The secondary part of Fibbage 3 is a whole new mode called ‘Fibbage: Enough About You’. In this version, everyone is tasked with creating their own facts and lies about themselves. Once you do this, everyone else gets the opportunity to add in additional lies to create the more traditional Fibbage format of trying to trick the other players. Even if you’re playing with a family member who knows everything about you, if you get really creative with the lie about yourself, you can still trip them up just by being careful with your wording. As fun as the normal game is, this new twist really deserves to be considered as a standalone entity that you might find yourself playing more than the regular.
Survive the Internet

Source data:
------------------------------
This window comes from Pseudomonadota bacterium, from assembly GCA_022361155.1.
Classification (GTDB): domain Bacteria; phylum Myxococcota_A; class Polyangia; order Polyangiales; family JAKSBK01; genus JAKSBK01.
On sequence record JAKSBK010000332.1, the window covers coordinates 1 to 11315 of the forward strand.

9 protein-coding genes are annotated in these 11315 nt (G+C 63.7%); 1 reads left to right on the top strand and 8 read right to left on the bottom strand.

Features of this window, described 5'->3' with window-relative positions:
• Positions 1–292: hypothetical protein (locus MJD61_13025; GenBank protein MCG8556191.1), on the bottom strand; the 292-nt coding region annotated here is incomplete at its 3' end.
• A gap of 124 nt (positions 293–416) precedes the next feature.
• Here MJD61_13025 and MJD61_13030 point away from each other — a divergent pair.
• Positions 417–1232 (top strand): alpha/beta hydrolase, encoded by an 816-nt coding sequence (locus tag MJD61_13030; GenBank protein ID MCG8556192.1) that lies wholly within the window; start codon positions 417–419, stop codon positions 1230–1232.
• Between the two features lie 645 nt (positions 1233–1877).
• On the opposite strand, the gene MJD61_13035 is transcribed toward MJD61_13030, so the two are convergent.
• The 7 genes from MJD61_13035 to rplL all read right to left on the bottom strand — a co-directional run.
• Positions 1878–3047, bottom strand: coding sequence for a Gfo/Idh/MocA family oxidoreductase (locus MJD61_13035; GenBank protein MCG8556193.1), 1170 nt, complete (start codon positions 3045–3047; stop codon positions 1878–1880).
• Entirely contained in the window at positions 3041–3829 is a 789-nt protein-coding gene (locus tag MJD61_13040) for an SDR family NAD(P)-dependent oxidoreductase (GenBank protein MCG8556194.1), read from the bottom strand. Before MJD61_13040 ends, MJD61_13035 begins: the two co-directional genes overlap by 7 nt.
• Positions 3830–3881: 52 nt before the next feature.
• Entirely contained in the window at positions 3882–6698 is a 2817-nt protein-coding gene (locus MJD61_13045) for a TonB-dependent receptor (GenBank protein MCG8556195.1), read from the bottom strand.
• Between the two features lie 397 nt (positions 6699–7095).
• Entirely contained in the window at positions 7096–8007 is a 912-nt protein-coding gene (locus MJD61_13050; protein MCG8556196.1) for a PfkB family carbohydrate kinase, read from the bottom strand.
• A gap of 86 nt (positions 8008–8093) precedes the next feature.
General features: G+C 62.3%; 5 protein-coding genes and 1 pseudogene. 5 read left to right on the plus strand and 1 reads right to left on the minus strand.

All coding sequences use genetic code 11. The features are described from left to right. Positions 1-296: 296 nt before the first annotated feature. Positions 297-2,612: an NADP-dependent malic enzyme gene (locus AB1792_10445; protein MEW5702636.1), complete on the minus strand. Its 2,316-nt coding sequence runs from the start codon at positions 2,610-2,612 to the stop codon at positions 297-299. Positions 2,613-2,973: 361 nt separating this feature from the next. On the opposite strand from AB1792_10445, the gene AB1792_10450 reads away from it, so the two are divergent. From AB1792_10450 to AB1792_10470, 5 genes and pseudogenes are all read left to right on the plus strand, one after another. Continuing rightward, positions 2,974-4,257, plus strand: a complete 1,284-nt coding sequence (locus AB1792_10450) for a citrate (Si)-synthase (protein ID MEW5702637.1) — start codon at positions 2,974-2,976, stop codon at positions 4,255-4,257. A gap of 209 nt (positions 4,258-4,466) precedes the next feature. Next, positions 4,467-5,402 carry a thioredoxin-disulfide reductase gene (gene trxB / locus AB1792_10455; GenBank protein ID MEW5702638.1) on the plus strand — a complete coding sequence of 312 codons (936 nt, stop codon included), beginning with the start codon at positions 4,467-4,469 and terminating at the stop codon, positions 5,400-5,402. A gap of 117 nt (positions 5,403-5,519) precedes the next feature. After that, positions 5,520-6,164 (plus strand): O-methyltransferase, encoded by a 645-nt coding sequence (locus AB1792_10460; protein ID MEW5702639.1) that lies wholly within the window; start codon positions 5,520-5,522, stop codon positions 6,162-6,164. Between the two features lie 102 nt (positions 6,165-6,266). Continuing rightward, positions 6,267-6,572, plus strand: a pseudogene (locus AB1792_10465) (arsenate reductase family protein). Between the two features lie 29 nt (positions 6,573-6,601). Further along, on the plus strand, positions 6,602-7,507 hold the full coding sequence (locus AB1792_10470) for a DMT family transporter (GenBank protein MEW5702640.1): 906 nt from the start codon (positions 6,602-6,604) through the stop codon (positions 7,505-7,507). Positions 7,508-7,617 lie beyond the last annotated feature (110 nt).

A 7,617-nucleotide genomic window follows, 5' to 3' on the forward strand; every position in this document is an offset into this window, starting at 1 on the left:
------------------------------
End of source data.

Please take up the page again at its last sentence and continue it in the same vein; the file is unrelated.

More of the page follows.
Of all the new games, Survive the Internet happens to easily be the best, which also happens to be the second game in the pack. Survive the Internet has a mix of different prompts where it typically will ask your opinion, such as “What do you think of Starbucks?” Whatever you write as your answer will be passed on to another player who gets to be creative and decide what you were writing that opinion about as if it were a social media post. The whole point is to make your friends look like terrible human beings and get the most laughs as people choose who made who look the worst. The host is a little anemic and could use a shot of energy, but the rest of the presentation is amusing, set up like an old Windows 98 desktop and Internet Explorer Browser. After trying a few games of this, it had just as good as a reception as Fibbage 3.